drinking water from a garden hose

Why You Should Never Drink from a Garden Hose

Is nothing sacred anymore?!

Why You Should Never Drink from a Garden Hose

Take a slurp at your own risk.

Summertime is just around the corner, which means days outside gardening, running through the sprinkler, and a nice cold drink of water from…not your garden hose. At least, not unless you want to choke down a cocktail of heavy metals and plasticizers, according to new testing from from, a project of the Michigan-based Ecology Center.

The group's product testers bought 21 new garden hoses from Lowe's, Home Depot, Walmart, Target, and Kmart and analyzed levels of heavy metals and other dangerous substances that have been found in garden hoses in the past.

Most of the 21 hoses they tested were made from polyvinyl chloride, a toxic plastic that often contains endocrine-disrupting stabilizers known as organotins, which can interfere with hormonal and reproductive development. And in fact, a third of the PVC hoses contained these chemicals. More than half of the 21 hoses contained antimony, which, with prolonged exposure, can lead to kidney and liver damage, and about 5 percent contained bromine. Both antimony and bromine are markers of flame retardants used in plastics.

Then the researchers picked five hoses at random and sampled them for phthalates, a class of chemicals added to PVC to keep it flexible. They've been linked to hormonal imbalances, lowered IQ, and other behavioral problems in children. All five contained phthalates, with one hose containing as much as 18 percent phthalates by weight.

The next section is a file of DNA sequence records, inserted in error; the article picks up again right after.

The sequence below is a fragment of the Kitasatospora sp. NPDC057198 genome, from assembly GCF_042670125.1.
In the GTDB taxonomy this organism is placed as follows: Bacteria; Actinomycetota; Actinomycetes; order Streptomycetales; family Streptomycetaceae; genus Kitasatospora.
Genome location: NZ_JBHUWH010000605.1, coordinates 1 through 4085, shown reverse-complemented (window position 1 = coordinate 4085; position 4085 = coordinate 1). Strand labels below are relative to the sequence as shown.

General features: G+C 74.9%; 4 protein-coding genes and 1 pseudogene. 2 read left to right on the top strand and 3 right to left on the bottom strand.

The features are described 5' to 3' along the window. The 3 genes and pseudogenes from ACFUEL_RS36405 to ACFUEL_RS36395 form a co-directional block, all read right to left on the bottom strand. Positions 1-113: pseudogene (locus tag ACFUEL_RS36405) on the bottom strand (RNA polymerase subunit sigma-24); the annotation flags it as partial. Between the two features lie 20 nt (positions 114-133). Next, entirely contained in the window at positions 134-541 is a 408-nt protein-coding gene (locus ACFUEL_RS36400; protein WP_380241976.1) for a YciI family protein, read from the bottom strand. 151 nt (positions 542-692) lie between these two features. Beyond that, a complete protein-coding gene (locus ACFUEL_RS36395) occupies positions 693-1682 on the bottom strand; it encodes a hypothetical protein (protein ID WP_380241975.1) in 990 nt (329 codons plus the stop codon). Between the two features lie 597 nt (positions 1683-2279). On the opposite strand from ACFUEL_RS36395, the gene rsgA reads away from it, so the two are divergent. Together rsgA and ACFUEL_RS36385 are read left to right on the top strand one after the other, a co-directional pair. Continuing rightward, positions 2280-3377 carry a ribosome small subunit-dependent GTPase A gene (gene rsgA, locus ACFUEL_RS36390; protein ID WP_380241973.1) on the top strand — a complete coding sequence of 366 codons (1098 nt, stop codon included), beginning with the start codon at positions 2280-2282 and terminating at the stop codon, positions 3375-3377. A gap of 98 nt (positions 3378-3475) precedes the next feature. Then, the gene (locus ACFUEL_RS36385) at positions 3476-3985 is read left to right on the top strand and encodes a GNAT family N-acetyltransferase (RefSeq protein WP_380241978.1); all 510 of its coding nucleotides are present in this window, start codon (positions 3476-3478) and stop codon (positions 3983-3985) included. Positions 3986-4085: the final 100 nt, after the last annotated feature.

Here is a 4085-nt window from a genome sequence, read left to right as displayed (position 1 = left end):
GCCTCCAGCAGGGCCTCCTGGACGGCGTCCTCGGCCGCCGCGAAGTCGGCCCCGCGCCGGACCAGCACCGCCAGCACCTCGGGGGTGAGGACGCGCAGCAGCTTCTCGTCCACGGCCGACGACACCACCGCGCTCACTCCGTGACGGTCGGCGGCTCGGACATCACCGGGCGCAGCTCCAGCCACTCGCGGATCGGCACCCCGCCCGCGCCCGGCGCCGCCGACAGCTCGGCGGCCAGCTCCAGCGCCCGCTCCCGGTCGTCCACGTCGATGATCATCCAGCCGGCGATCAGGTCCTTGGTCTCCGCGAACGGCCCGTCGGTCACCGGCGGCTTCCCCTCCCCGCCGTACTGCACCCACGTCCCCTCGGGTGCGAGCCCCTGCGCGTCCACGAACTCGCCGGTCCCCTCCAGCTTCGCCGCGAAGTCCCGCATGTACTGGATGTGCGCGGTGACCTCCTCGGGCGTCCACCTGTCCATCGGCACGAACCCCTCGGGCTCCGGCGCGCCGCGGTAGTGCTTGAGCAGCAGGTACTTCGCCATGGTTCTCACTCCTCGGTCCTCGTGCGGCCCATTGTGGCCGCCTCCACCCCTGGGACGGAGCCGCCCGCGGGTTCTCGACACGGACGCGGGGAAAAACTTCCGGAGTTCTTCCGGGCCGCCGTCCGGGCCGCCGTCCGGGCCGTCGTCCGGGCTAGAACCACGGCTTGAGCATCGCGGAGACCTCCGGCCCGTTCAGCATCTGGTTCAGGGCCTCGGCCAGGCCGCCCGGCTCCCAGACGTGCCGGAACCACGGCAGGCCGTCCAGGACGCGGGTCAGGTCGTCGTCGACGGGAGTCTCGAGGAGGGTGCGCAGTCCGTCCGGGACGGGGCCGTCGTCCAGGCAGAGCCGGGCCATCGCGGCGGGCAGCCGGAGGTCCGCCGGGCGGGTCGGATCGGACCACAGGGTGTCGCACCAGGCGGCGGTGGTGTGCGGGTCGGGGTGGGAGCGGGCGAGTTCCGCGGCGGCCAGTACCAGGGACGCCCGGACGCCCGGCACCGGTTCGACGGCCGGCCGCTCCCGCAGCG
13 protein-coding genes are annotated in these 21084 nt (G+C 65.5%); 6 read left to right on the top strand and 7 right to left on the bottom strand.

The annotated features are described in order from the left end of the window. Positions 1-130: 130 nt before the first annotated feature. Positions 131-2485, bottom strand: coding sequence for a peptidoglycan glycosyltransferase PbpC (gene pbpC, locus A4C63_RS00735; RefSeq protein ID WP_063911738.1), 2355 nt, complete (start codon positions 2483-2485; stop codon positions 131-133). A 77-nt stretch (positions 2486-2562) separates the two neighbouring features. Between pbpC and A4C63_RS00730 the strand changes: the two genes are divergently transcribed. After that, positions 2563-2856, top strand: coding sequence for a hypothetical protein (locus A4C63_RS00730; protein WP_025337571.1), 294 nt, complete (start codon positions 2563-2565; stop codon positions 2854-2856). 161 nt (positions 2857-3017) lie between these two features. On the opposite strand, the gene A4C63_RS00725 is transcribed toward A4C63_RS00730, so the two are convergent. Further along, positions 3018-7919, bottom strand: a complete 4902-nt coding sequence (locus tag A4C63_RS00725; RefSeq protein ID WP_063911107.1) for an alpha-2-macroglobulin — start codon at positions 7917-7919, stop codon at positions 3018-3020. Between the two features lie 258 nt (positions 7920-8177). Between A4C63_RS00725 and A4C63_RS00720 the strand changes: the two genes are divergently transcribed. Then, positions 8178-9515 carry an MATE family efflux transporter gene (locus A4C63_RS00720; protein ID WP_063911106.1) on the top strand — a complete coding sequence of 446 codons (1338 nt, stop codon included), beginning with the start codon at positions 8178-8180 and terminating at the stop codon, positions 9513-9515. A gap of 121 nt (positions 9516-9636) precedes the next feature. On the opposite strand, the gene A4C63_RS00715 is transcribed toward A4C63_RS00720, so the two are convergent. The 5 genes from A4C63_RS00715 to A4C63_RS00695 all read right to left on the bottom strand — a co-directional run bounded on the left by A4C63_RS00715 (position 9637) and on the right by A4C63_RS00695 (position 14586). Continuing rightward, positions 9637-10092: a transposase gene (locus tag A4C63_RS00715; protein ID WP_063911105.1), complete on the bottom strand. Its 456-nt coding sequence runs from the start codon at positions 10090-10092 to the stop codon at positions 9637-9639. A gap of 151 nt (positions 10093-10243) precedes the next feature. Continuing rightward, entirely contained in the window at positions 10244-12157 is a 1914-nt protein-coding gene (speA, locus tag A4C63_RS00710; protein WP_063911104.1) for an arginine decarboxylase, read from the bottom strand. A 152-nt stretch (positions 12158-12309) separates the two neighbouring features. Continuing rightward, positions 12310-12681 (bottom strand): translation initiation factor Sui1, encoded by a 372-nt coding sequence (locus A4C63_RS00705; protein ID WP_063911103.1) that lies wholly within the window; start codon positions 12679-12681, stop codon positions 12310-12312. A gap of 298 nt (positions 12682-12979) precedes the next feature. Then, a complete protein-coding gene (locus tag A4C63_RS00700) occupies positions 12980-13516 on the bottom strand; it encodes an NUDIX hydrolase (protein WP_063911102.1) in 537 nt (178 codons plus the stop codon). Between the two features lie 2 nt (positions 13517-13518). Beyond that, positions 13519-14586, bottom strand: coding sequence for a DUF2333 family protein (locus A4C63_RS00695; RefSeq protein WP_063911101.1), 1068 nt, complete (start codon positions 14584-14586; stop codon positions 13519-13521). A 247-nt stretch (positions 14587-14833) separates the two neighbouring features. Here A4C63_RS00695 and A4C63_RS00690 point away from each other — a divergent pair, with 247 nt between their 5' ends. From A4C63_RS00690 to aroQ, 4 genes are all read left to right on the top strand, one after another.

Finally, they left one hose sitting outside in the sun for two days filled with water and then tested the water to see what was in it. They found both phthalates and bisphenol A, another hormone-disrupting chemical used to produce PVC (even though most people are familiar with it as the material used to line food cans) in the water at levels higher than the recommended drinking water limits set by the Environmental Protection Agency and the Food and Drug Administration.

So, don't drink out of garden hoses if you don't want to be exposed to a cocktail of harmful substances. And it's not just the plastic that might be contaminated. Metal fixtures on hoses aren't subject to the same limits on heavy metals that home faucets are, so even if the plastic itself is safe, the connectors and clasps could be adding lead to your water.

It's not just your hose-drinking habit that's of concern, either. Though the Ecology Center didn't test soil to see if these hoses led to greater levels of antimony, phthalates, or BPA in plants watered with them, Jeff Gearhart, research director at, says it's plausible that hoses could be contaminating your garden. "We know that these chemicals make it into plants," he says, referring to studies that have found high levels of phthalates in everything from cilantro to frozen pizza. "We just can't show a connection between hoses and chemicals showing up in a plant."

But, he adds, nowadays there are much safer products available. "And if there are good alternatives on the market, you can eliminate the hazard," he says.

Here's how to find them:

• Go for rubber. Natural-rubber hoses don't need plasticizers or UV stabilizers to keep them flexible, and Gearhart says his group has noticed more and more of them on the market. You can purchase the Swan Premium Rubber hose, which earned the "Low Hazard" rating in's tests, from

• Let it run. Water your yard for a few seconds to flush out any water that may have been sitting in the hose while you weren't using it. Use that water on your grass or other non-food- or plant-growing areas.

• Store it in a cool, dark place. Sunlight and heat can increase the leaching of chemicals from your hose, whatever it's made from.

• Don't drink, unless... Don't drink from your hose or use it to fill pets' water bowls, regardless of the material, unless its label says the hose is drinking water safe.


Published on: May 7, 2013

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